The Spool / Recap
Star Trek: Picard invokes the Federation’s deepest sins to explain its villain’s vendetta
A throwback to the moral gray areas of Deep Space Nine raises the skeptical outsiders’ view of Starfleet and its heroes.
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A throwback to the moral gray areas of Deep Space Nine raises the skeptical outsiders’ view of Starfleet and its heroes.

Season 3 of Star Trek: Picard is a tribute to the whole of 1990s Star Trek, not just The Next Generation. Case-in-point: the cameo from Tuvok (Tim Russ) of Voyager fame (or at least his Changeling doppelganger). His presence, and the reveal that the rebel faction of shape-shifters is torturing him, add stakes not just for Seven (Jeri Ryan) but also for the audience. The suggestion of another familiar face in distress is a sign that this threat stretches beyond the denizens of the USS Titan, beyond even the old TNG crew, and reaches anyone and every one the fans grew attached to from across the franchise. 

But with a title like “Dominion,” this episode, in particular, is an homage to the animating themes of Deep Space Nine. While The Original Series and The Next Generation generally focused more on the utopian view of the Federation and humanity’s future, DS9  was willing to question whether the Federation lived up to the values it championed so loudly. More than that, it was willing to ask whether Starfleet’s sins caused the problems that threatened the “paradise” its officers strove so valiantly to protect. 

In that spirit, Star Trek: Picard finally delivers the backstory of Vadic (Amanda Plummer) and her vengeance-seeking shape-shifter faction. Some early dialogue already suggested that her cohort sought revenge on the Federation for the virus it had unleashed on her people to try to annihilate them. Vadic herself decries the move as breaching the bounds of conventional warfare and veering into genocide.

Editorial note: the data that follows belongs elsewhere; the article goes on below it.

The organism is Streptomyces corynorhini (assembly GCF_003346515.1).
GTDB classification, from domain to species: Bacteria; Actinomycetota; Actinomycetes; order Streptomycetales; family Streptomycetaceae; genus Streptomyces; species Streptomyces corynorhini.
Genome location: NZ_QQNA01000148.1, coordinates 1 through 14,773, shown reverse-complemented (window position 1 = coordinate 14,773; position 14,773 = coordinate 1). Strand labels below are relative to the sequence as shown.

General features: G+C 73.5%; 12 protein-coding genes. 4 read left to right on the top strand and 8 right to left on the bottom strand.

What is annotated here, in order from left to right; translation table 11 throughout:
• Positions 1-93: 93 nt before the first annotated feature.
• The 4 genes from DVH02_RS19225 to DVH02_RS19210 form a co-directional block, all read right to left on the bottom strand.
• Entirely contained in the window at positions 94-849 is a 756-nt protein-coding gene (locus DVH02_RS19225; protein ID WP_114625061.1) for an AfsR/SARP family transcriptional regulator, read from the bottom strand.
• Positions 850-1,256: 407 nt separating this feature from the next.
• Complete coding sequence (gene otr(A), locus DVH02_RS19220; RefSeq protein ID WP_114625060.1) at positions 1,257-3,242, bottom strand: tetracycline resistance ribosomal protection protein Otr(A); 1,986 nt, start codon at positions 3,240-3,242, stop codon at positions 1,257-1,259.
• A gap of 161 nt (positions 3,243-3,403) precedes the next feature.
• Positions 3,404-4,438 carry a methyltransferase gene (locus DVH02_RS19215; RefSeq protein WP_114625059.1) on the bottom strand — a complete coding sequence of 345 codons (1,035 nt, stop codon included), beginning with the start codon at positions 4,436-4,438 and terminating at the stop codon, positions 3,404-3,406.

Picard Season 3 Episode 7 (Paramount+)
Stephanie Czajkowski and Todd Stashwick wonder if everything could be just a touch darker. (Trae Patton/Paramount+)

But her grudge is also a more personal one. During the Dominion war, Section 31 also experimented on her and her Changeling siblings. In some haunting and well-edited sequences, we see an operative (played by Plummer, no less) heating test tubes containing the shape-shifters, chipping away at them, and testing their limits in Mengele-like fashion, in the hopes of turning them into the perfect spies for the covert organization. In a bitterly ironic twist, that turns out to be the source of their ability to replicate the solids’ form better than their forebears and the source of Vadic’s utter disdain for all that Starfleet stands for. 

It’s a canny choice in an episode whose thematic focus seems to be weighing the good against the bad for an individual, an institution, and an entire civilization. Dr. Crusher (Gates McFadden), in particular, talks about her reluctance to cross the moral lines that are sacrosanct within Starfleet, while Vadic already views her kind as inveterate butchers who must be stopped. Hybrid Data (Brent Spiner) wrestles between the part of his mind filled with his memories of the crew of the Enterprise and the part full of Lore’s chaotic presence. Even Jack (Ed Speleers) is balancing the noble, human part of him against the influence of whatever malign force is calling to him and…uh…giving him psychic powers. 

That last part is the weakest element of the episode. “Dominion” features plenty of teases about who and what Jack is. Vadic insinuates that he “isn’t for” Beverly, for instance. But much of it plays like an example of Star Trek: Picard stringing the audience along with yet another tired mystery box. Likewise, Jack’s bond with Sidney La Forge (Ashlei Sharpe Chestnut) has some legs, but their fight with Vadic’s goons is bog standard stuff, and his sudden psychic abilities seem like a bare, clunky setup for later exploits. 

In theory, this is all momentous stuff. But, in practice, most of it sounds like a series of essays or announcements.